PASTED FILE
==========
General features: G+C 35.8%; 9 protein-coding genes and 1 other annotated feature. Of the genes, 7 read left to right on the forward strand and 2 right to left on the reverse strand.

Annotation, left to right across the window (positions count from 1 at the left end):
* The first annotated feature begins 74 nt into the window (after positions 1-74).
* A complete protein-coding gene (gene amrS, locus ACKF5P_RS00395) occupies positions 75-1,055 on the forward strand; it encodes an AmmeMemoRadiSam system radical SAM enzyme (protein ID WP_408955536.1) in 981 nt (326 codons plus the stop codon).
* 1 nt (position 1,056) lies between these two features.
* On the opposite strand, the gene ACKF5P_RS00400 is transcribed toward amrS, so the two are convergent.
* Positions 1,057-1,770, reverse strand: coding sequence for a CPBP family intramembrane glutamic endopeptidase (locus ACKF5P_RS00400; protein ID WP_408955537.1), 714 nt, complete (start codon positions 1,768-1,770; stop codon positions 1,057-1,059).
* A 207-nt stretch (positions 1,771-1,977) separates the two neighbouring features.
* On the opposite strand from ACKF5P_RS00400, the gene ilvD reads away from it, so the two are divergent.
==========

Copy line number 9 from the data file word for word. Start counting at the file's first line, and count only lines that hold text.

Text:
* On the opposite strand from ACKF5P_RS00400, the gene ilvD reads away from it, so the two are divergent.